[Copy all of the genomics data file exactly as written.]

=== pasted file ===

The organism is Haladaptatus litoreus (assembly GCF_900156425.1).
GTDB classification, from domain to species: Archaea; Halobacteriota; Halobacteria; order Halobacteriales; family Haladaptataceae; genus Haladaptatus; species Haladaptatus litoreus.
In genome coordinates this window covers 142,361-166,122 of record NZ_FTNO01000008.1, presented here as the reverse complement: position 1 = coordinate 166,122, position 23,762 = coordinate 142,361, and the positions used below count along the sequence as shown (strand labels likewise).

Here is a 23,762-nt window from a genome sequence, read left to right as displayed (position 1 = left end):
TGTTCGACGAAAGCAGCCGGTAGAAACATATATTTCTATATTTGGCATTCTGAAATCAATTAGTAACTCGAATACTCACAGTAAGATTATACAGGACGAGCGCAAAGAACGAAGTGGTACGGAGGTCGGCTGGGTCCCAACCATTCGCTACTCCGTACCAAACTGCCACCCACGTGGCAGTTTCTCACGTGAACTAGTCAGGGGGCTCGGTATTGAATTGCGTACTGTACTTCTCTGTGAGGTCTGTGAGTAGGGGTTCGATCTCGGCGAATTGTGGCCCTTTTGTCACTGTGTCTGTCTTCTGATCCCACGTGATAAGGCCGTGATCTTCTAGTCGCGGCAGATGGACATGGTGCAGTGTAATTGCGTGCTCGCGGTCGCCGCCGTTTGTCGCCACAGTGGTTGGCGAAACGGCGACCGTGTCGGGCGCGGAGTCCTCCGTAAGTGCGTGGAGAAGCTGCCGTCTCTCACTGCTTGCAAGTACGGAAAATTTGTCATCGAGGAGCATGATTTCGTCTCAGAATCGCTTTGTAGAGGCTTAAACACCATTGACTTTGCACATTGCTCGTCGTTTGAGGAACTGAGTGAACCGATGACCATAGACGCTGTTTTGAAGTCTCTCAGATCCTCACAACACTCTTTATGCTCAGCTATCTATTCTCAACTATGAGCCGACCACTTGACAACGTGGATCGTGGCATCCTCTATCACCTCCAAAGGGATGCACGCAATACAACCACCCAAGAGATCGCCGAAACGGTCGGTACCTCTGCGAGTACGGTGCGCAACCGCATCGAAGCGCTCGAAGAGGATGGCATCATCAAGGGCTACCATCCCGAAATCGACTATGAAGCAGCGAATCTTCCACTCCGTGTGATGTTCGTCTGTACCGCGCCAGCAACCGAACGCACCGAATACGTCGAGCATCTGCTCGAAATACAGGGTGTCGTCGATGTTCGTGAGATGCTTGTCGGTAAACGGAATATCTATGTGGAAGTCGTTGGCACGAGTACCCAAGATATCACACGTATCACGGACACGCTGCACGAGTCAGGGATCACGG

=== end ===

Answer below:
The organism is Haladaptatus litoreus (assembly GCF_900156425.1).
GTDB classification, from domain to species: Archaea; Halobacteriota; Halobacteria; order Halobacteriales; family Haladaptataceae; genus Haladaptatus; species Haladaptatus litoreus.
In genome coordinates this window covers 142,361-166,122 of record NZ_FTNO01000008.1, presented here as the reverse complement: position 1 = coordinate 166,122, position 23,762 = coordinate 142,361, and the positions used below count along the sequence as shown (strand labels likewise).

Here is a 23,762-nt window from a genome sequence, read left to right as displayed (position 1 = left end):
TGTTCGACGAAAGCAGCCGGTAGAAACATATATTTCTATATTTGGCATTCTGAAATCAATTAGTAACTCGAATACTCACAGTAAGATTATACAGGACGAGCGCAAAGAACGAAGTGGTACGGAGGTCGGCTGGGTCCCAACCATTCGCTACTCCGTACCAAACTGCCACCCACGTGGCAGTTTCTCACGTGAACTAGTCAGGGGGCTCGGTATTGAATTGCGTACTGTACTTCTCTGTGAGGTCTGTGAGTAGGGGTTCGATCTCGGCGAATTGTGGCCCTTTTGTCACTGTGTCTGTCTTCTGATCCCACGTGATAAGGCCGTGATCTTCTAGTCGCGGCAGATGGACATGGTGCAGTGTAATTGCGTGCTCGCGGTCGCCGCCGTTTGTCGCCACAGTGGTTGGCGAAACGGCGACCGTGTCGGGCGCGGAGTCCTCCGTAAGTGCGTGGAGAAGCTGCCGTCTCTCACTGCTTGCAAGTACGGAAAATTTGTCATCGAGGAGCATGATTTCGTCTCAGAATCGCTTTGTAGAGGCTTAAACACCATTGACTTTGCACATTGCTCGTCGTTTGAGGAACTGAGTGAACCGATGACCATAGACGCTGTTTTGAAGTCTCTCAGATCCTCACAACACTCTTTATGCTCAGCTATCTATTCTCAACTATGAGCCGACCACTTGACAACGTGGATCGTGGCATCCTCTATCACCTCCAAAGGGATGCACGCAATACAACCACCCAAGAGATCGCCGAAACGGTCGGTACCTCTGCGAGTACGGTGCGCAACCGCATCGAAGCGCTCGAAGAGGATGGCATCATCAAGGGCTACCATCCCGAAATCGACTATGAAGCAGCGAATCTTCCACTCCGTGTGATGTTCGTCTGTACCGCGCCAGCAACCGAACGCACCGAATACGTCGAGCATCTGCTCGAAATACAGGGTGTCGTCGATGTTCGTGAGATGCTTGTCGGTAAACGGAATATCTATGTGGAAGTCGTTGGCACGAGTACCCAAGATATCACACGTATCACGGACACGCTGCACGAGTCAGGGATCACGG